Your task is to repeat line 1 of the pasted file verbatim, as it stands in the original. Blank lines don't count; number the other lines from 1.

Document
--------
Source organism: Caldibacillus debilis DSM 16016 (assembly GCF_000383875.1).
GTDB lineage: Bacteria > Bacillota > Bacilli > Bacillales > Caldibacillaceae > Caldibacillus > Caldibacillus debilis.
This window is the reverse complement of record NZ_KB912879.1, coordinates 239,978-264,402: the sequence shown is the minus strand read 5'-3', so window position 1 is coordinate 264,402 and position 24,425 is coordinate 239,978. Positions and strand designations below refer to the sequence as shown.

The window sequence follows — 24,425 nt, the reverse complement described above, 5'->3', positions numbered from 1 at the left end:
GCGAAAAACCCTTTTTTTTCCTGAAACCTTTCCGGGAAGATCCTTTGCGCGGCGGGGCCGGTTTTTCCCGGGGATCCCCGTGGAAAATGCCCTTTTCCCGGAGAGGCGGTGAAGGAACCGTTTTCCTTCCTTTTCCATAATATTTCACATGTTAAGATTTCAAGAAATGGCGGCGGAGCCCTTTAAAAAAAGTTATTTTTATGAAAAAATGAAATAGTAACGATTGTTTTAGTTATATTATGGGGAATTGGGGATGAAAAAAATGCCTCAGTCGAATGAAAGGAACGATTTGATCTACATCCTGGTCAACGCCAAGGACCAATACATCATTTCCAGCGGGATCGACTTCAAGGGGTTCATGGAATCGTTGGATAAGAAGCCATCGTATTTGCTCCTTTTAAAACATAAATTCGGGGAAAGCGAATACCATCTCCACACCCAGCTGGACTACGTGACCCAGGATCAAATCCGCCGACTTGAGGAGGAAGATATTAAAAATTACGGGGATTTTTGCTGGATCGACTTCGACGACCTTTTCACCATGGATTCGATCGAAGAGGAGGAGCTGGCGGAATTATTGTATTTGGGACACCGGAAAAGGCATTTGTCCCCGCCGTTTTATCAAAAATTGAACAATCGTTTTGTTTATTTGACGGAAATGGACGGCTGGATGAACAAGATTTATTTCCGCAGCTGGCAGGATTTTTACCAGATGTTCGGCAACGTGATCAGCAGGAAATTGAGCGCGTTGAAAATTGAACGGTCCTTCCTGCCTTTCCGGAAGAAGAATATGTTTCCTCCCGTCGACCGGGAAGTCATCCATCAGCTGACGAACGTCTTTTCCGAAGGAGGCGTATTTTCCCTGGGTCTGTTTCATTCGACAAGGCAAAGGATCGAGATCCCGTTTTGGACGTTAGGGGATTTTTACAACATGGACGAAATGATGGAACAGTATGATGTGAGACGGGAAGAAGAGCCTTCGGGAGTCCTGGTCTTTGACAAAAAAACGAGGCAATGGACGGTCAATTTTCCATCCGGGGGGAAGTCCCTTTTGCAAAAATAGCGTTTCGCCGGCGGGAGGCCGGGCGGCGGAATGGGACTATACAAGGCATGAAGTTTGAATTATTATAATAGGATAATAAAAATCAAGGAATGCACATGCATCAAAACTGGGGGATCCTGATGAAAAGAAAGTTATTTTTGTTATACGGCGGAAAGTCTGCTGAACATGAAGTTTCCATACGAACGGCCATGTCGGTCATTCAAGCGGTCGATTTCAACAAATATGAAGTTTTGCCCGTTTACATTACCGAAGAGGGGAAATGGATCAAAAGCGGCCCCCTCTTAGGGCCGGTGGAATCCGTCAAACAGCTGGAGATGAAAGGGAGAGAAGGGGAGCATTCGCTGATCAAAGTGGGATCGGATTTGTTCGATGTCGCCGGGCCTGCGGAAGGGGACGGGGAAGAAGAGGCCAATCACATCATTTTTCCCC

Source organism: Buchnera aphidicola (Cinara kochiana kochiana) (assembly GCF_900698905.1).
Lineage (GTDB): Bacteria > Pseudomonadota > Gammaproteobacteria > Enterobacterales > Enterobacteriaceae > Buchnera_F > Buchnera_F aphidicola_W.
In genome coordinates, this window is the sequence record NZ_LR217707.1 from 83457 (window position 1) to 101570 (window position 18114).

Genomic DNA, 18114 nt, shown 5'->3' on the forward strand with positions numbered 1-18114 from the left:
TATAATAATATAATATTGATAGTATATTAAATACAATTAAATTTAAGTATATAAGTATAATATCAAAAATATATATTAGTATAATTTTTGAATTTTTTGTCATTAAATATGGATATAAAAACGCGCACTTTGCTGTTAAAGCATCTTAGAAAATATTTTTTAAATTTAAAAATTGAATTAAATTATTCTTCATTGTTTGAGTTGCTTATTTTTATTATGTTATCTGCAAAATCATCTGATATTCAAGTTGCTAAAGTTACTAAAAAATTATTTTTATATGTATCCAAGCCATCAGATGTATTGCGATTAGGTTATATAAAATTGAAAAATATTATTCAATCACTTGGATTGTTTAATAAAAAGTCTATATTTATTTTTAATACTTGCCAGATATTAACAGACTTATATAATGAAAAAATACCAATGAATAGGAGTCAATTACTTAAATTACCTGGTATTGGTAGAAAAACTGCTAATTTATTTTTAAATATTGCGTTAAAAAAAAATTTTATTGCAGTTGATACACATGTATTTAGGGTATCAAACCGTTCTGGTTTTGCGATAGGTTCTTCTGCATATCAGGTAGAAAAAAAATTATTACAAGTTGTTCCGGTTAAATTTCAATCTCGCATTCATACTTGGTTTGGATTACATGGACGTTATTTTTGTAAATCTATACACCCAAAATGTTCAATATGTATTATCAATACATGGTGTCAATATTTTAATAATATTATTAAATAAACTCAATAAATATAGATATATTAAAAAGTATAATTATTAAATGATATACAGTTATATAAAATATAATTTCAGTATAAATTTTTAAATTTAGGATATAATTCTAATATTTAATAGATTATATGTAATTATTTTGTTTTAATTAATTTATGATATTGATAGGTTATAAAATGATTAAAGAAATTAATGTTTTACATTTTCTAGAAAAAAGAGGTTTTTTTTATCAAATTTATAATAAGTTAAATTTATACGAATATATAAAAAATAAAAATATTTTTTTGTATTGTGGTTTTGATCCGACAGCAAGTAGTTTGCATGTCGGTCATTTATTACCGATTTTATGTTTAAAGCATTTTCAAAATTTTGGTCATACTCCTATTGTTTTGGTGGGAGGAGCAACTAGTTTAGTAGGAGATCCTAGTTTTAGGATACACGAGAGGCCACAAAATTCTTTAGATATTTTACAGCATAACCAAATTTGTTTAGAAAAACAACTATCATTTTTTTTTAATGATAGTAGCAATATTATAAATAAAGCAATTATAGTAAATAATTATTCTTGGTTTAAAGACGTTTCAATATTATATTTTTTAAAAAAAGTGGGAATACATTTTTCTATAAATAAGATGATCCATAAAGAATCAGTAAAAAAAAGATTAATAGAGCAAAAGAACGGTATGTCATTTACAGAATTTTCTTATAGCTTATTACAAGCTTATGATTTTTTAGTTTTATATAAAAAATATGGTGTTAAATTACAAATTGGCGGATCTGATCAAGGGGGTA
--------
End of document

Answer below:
Source organism: Caldibacillus debilis DSM 16016 (assembly GCF_000383875.1).